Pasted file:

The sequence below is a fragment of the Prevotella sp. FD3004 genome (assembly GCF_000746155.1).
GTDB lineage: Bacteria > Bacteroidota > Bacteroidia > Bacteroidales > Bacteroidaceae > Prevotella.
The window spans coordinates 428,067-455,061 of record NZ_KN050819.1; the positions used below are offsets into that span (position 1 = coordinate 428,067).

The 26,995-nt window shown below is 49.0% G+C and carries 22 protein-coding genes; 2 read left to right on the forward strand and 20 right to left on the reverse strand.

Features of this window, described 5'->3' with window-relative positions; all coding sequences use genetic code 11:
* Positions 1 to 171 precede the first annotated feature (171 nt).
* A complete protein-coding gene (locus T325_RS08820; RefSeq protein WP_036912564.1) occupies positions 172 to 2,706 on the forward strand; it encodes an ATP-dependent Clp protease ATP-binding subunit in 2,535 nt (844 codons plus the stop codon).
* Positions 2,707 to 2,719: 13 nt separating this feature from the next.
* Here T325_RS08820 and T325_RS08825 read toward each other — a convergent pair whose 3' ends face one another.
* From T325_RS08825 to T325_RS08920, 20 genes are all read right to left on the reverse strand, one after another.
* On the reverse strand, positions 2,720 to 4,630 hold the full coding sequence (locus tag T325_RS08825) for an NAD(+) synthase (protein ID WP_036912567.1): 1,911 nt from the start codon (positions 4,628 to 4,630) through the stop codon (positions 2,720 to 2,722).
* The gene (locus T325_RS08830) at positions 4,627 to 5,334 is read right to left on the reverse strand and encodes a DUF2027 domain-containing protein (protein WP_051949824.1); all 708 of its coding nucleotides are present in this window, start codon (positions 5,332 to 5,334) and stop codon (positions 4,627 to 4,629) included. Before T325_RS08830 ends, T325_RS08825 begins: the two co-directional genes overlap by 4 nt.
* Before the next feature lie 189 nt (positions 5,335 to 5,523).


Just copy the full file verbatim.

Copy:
The sequence below is a fragment of the Prevotella sp. FD3004 genome (assembly GCF_000746155.1).
GTDB lineage: Bacteria > Bacteroidota > Bacteroidia > Bacteroidales > Bacteroidaceae > Prevotella.
The window spans coordinates 428,067-455,061 of record NZ_KN050819.1; the positions used below are offsets into that span (position 1 = coordinate 428,067).

The 26,995-nt window shown below is 49.0% G+C and carries 22 protein-coding genes; 2 read left to right on the forward strand and 20 right to left on the reverse strand.

Features of this window, described 5'->3' with window-relative positions; all coding sequences use genetic code 11:
* Positions 1 to 171 precede the first annotated feature (171 nt).
* A complete protein-coding gene (locus T325_RS08820; RefSeq protein WP_036912564.1) occupies positions 172 to 2,706 on the forward strand; it encodes an ATP-dependent Clp protease ATP-binding subunit in 2,535 nt (844 codons plus the stop codon).
* Positions 2,707 to 2,719: 13 nt separating this feature from the next.
* Here T325_RS08820 and T325_RS08825 read toward each other — a convergent pair whose 3' ends face one another.
* From T325_RS08825 to T325_RS08920, 20 genes are all read right to left on the reverse strand, one after another.
* On the reverse strand, positions 2,720 to 4,630 hold the full coding sequence (locus tag T325_RS08825) for an NAD(+) synthase (protein ID WP_036912567.1): 1,911 nt from the start codon (positions 4,628 to 4,630) through the stop codon (positions 2,720 to 2,722).
* The gene (locus T325_RS08830) at positions 4,627 to 5,334 is read right to left on the reverse strand and encodes a DUF2027 domain-containing protein (protein WP_051949824.1); all 708 of its coding nucleotides are present in this window, start codon (positions 5,332 to 5,334) and stop codon (positions 4,627 to 4,629) included. Before T325_RS08830 ends, T325_RS08825 begins: the two co-directional genes overlap by 4 nt.
* Before the next feature lie 189 nt (positions 5,335 to 5,523).